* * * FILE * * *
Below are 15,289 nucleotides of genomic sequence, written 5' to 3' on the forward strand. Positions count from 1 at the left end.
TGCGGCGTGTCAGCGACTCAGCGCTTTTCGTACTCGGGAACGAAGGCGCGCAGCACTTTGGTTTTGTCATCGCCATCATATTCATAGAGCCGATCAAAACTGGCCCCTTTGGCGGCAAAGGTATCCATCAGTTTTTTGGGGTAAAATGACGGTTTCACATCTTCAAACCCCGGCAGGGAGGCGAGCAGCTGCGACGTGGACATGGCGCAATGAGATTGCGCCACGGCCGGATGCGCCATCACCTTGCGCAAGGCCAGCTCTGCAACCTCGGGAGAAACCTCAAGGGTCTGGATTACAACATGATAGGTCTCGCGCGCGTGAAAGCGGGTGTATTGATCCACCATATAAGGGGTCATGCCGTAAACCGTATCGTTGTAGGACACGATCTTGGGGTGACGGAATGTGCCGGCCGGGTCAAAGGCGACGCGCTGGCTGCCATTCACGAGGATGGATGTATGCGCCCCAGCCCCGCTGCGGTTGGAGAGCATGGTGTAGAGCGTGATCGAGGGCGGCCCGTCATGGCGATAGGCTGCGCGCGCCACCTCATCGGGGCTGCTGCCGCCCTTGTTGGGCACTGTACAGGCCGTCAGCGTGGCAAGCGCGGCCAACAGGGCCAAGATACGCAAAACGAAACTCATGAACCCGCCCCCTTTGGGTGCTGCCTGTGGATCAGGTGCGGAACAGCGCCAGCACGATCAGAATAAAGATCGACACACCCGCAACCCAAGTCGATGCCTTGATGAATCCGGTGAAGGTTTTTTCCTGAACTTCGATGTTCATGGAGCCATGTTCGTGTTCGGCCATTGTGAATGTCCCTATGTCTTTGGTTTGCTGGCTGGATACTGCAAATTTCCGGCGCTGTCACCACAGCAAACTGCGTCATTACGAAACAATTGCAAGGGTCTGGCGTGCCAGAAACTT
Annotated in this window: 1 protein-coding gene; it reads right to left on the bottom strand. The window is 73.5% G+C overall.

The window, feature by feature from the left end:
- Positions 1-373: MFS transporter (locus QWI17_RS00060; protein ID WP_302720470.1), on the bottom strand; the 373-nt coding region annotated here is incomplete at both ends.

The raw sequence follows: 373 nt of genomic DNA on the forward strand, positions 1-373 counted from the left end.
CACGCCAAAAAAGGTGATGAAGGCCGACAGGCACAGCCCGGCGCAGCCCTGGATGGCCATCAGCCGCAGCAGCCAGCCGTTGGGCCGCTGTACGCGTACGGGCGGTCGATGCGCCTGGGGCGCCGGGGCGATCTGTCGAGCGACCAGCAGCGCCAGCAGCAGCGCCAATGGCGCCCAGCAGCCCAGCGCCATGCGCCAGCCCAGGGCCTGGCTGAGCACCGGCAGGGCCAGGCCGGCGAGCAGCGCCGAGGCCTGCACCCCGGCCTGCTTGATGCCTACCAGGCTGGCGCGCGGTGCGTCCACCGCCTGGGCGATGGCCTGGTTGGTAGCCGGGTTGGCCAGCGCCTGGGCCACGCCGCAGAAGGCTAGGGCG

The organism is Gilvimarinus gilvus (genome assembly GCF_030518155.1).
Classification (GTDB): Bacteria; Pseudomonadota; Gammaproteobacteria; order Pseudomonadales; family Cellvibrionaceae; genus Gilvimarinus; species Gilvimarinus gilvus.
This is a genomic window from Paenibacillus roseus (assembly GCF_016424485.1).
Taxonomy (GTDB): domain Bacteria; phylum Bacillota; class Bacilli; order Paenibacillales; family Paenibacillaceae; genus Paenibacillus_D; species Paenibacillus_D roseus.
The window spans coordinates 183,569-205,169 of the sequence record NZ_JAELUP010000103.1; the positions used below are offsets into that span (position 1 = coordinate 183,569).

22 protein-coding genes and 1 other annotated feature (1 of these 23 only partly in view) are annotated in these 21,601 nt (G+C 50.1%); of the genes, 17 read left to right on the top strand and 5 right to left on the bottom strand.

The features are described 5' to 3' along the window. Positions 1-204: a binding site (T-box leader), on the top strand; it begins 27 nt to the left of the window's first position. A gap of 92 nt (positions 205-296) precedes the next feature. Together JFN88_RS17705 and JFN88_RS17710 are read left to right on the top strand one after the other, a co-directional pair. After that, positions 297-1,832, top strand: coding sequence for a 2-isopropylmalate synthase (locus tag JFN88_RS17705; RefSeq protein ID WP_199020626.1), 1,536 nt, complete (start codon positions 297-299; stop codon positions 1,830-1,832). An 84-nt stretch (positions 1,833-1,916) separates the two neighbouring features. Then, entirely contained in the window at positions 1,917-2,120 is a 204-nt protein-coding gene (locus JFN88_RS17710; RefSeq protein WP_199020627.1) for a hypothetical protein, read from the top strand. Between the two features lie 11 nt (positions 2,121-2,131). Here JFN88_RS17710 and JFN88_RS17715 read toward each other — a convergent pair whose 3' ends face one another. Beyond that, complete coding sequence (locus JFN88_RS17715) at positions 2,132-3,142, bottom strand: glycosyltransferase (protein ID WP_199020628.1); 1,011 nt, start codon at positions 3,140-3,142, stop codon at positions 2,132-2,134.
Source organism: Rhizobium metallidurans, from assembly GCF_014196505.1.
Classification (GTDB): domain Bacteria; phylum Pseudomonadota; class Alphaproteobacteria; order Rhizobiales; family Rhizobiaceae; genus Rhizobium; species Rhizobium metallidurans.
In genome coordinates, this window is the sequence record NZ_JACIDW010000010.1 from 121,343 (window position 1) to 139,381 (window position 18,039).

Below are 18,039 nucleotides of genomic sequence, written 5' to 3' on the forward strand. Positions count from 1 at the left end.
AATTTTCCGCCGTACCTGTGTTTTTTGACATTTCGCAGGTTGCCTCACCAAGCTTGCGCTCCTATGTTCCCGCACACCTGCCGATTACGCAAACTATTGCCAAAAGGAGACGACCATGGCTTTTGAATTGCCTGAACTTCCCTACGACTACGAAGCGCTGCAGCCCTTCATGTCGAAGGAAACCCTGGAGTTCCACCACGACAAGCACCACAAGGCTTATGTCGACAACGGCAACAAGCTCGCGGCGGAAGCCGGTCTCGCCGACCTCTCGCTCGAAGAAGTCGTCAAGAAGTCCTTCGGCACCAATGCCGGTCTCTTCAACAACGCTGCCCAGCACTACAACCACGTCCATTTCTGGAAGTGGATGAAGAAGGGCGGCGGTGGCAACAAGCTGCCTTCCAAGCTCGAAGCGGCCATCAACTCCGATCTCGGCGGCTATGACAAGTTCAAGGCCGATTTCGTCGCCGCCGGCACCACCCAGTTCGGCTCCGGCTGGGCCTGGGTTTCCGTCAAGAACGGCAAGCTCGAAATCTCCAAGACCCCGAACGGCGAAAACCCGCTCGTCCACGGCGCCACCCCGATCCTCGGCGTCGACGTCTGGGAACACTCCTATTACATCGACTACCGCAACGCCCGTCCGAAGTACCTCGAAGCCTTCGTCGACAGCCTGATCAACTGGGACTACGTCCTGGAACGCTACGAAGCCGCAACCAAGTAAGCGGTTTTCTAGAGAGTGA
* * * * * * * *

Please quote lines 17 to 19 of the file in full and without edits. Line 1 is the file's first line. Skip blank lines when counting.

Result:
In genome coordinates, this window is the sequence record NZ_JACIDW010000010.1 from 121,343 (window position 1) to 139,381 (window position 18,039).

Below are 18,039 nucleotides of genomic sequence, written 5' to 3' on the forward strand. Positions count from 1 at the left end.
AATTTTCCGCCGTACCTGTGTTTTTTGACATTTCGCAGGTTGCCTCACCAAGCTTGCGCTCCTATGTTCCCGCACACCTGCCGATTACGCAAACTATTGCCAAAAGGAGACGACCATGGCTTTTGAATTGCCTGAACTTCCCTACGACTACGAAGCGCTGCAGCCCTTCATGTCGAAGGAAACCCTGGAGTTCCACCACGACAAGCACCACAAGGCTTATGTCGACAACGGCAACAAGCTCGCGGCGGAAGCCGGTCTCGCCGACCTCTCGCTCGAAGAAGTCGTCAAGAAGTCCTTCGGCACCAATGCCGGTCTCTTCAACAACGCTGCCCAGCACTACAACCACGTCCATTTCTGGAAGTGGATGAAGAAGGGCGGCGGTGGCAACAAGCTGCCTTCCAAGCTCGAAGCGGCCATCAACTCCGATCTCGGCGGCTATGACAAGTTCAAGGCCGATTTCGTCGCCGCCGGCACCACCCAGTTCGGCTCCGGCTGGGCCTGGGTTTCCGTCAAGAACGGCAAGCTCGAAATCTCCAAGACCCCGAACGGCGAAAACCCGCTCGTCCACGGCGCCACCCCGATCCTCGGCGTCGACGTCTGGGAACACTCCTATTACATCGACTACCGCAACGCCCGTCCGAAGTACCTCGAAGCCTTCGTCGACAGCCTGATCAACTGGGACTACGTCCTGGAACGCTACGAAGCCGCAACCAAGTAAGCGGTTTTCTAGAGAGTGA